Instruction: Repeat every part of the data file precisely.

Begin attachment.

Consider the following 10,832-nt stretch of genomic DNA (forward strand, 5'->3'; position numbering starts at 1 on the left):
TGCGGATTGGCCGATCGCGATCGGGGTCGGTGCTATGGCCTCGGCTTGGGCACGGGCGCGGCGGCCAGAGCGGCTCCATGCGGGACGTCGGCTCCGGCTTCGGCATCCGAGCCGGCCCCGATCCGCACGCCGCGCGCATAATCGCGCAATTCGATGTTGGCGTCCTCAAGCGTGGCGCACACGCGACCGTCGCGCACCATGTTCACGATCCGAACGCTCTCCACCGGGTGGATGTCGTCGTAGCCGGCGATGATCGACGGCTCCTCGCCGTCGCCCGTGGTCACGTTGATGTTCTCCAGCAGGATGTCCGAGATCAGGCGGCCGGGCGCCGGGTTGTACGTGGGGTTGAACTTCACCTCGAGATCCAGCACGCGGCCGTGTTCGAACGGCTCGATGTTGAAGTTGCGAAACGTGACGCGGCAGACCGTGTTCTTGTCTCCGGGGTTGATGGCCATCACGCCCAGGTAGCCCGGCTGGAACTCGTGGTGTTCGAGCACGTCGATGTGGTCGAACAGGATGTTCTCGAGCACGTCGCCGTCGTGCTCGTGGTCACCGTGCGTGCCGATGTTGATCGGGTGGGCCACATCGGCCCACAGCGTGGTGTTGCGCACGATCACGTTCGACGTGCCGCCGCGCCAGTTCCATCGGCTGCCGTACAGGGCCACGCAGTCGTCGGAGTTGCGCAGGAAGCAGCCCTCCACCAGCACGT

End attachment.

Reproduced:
Consider the following 10,832-nt stretch of genomic DNA (forward strand, 5'->3'; position numbering starts at 1 on the left):
TGCGGATTGGCCGATCGCGATCGGGGTCGGTGCTATGGCCTCGGCTTGGGCACGGGCGCGGCGGCCAGAGCGGCTCCATGCGGGACGTCGGCTCCGGCTTCGGCATCCGAGCCGGCCCCGATCCGCACGCCGCGCGCATAATCGCGCAATTCGATGTTGGCGTCCTCAAGCGTGGCGCACACGCGACCGTCGCGCACCATGTTCACGATCCGAACGCTCTCCACCGGGTGGATGTCGTCGTAGCCGGCGATGATCGACGGCTCCTCGCCGTCGCCCGTGGTCACGTTGATGTTCTCCAGCAGGATGTCCGAGATCAGGCGGCCGGGCGCCGGGTTGTACGTGGGGTTGAACTTCACCTCGAGATCCAGCACGCGGCCGTGTTCGAACGGCTCGATGTTGAAGTTGCGAAACGTGACGCGGCAGACCGTGTTCTTGTCTCCGGGGTTGATGGCCATCACGCCCAGGTAGCCCGGCTGGAACTCGTGGTGTTCGAGCACGTCGATGTGGTCGAACAGGATGTTCTCGAGCACGTCGCCGTCGTGCTCGTGGTCACCGTGCGTGCCGATGTTGATCGGGTGGGCCACATCGGCCCACAGCGTGGTGTTGCGCACGATCACGTTCGACGTGCCGCCGCGCCAGTTCCATCGGCTGCCGTACAGGGCCACGCAGTCGTCGGAGTTGCGCAGGAAGCAGCCCTCCACCAGCACGT